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"Famously, Otis could never sing the same song the same way twice and every number here comes up slightly different, as he punctuates it with assorted stammers, grunts and exhortations....As a tribute to a still-missed talent, it testifies."

Rock - Released November 24, 2014 | Polydor

Hi-Res Distinctions The Qobuz Ideal Discography

Quartets - Released October 7, 2014 | Arcana

Booklet Distinctions 5 de Diapason

Rock - Released January 1, 1966 | Universal Music

It's often unfair to compare the Rolling Stones to the Beatles but in the case of the group's mono mixes, it's instructive. Until the 2009 release of the box set The Beatles in Mono, all of the Fab Four's mono mixes were out of print. That's not the case with the Rolling Stones. Most of their '60s albums -- released on Decca in the U.K., London in the U.S. -- found mono mixes sneaking onto either the finished sequencing or various singles compilations, so the 2016 box The Rolling Stones in Mono only contains 56 heretofore unavailable mono mixes among its 186 tracks. To complicate things further, the box -- which runs 15 discs in its CD version, 16 LPs in its vinyl incarnation -- sometimes contains both the British and American releases of a particular title (Out of Our Heads and Aftermath), while others are available in only one iteration (Between the Buttons is only present in the U.K. version). All this is for the sake of expedience: this is the easiest way to get all the mono mixes onto the box with a minimal amount of repetition. To that end, there's a bonus disc called Stray Cats -- with artwork that plays off the censored plain white cover art for the initial pressing of Beggars Banquet -- collecting the singles that never showed up on an official album, or at least any of the albums that made the box. Along with the odd decision to have the CD sleeves be slightly larger than a mini-LP replica (they're as big as a jewel box, so they're larger than a shrunk vinyl sleeve, a size that's rarely seen in other releases), this is the only quibble on what is otherwise an excellent set. The sound -- remastered again after the 2002 overhaul for hybrid SACDs -- is bold and colorful, with the earliest albums carrying a wallop and the latter records feeling like they're fighting to be heard in two separate channels and all the better for it. If nothing here provides a revelation -- none of the mixes are radically different, the way that some Beatles mono sides are -- this nevertheless is the best the Rolling Stones have sounded on disc (or on vinyl) and there's considerable care in this package, from the replications of the sleeves to the extensive notes from David Fricke. Plus, hearing the Stones in mono winds up being a hot wire back toward the '60s: this feels raw and vibrant, as alive as the band was in the '60s. ~ Stephen Thomas Erlewine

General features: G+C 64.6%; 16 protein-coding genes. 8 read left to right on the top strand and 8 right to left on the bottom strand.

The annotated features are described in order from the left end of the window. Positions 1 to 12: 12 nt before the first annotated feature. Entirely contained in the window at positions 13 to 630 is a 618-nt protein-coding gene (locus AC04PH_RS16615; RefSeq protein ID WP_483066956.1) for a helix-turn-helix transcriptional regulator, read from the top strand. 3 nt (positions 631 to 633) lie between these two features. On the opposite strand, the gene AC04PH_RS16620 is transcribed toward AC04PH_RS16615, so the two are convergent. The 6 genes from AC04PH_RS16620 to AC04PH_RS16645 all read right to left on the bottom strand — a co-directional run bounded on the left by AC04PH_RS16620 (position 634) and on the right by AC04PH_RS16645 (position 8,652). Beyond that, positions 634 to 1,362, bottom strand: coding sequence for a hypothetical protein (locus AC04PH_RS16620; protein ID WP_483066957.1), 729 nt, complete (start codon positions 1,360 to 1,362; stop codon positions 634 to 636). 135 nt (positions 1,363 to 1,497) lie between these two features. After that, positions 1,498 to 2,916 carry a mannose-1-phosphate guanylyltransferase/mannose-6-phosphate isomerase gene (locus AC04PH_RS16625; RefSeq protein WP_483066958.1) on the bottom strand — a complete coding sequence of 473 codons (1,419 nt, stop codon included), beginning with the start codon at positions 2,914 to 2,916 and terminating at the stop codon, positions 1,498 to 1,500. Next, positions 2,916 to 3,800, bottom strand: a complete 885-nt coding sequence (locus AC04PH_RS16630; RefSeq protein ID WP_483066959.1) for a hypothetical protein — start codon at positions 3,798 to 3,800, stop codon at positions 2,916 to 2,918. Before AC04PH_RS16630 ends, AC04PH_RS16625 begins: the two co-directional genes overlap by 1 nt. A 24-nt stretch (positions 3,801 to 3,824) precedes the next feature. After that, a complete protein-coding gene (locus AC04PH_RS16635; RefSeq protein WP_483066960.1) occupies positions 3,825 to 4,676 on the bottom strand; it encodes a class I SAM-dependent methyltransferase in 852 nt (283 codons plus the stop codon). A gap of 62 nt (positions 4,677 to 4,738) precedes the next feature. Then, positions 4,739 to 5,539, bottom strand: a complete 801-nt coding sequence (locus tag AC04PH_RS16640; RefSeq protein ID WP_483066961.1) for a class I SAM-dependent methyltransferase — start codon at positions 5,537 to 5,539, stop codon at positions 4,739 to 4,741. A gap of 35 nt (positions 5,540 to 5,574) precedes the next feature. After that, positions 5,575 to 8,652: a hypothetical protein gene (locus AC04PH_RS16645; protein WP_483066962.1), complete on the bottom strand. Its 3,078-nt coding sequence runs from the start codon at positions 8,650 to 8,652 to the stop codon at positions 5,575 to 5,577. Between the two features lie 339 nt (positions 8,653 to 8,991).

Rock - Released October 22, 2012 | Rhino - Elektra

Hi-Res Distinctions Hi-Res Audio

Opera - Released January 1, 2014 | Decca

Hi-Res Booklet

Classical - Released April 28, 2017 | ECM New Series

Hi-Res Booklet Distinctions 5 de Diapason - Gramophone Editor's Choice - 5 Sterne Fono Forum Klassik - Preis der deutschen Schallplattenkritik

Classical - Released August 5, 2016 | Deutsche Grammophon (DG)

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Alternative & Indie - Released September 16, 2014 | Concord Records


Rock - Released January 1, 2010 | Universal Music

Hi-Res Booklet

Opera - Released September 22, 2014 | Warner Classics

Hi-Res Booklets Distinctions Diapason d'or de l'année - Diapason d'or - Choc Classica de l'année - 5 Sterne Fono Forum Klassik
The EMI masters of Maria Callas were re-mastered for the purposes of CD and released as a physical product in 2014. We are happy to offer it now as a full digital product in supreme audio quality. More than 25 years’ worth of music has been collected here, and filter applications have been applied to cover up sound defects (and other distortions). The recordings were passed into the expert hands of sound engineers Allan Ramsey and Simon Gibson, both of Abbey Road, who have made the recordings, under the directions of the Warner Classics label, as close to the sound of the originals as possible.  The gain in terms of sound is undeniable, whether by removing harsh noise or treating distorted sounds, and the natural harmonics have not been altered. What’s more, this decision to remaster everything has resulted in the recovering of the entirety of Callas’s oeuvre – meaning that we need no longer fear the disastrous loss of copies… But who said greater definition and cleanliness of sound permitted a better perception of detail! If we discern the disc’s nuances more clearly, the dynamic adjustments, soundscapes, etc., then we discern a greater fidelity in terms of timbre. Certain defects are, importantly, still left in play. Above all, Callas’s voice sounds more dramatic, brighter, more present, and more beautiful in its phrasing; especially pleasing is that it has been revealed for the first time in all of its acidity, in all of its cracks. With the sound completely rejuvenated, recordings such as La Tosca, Madame Butterfly, Il Trovatore, the Barber of Seville, and others, are as irreplaceable as ever. (GG)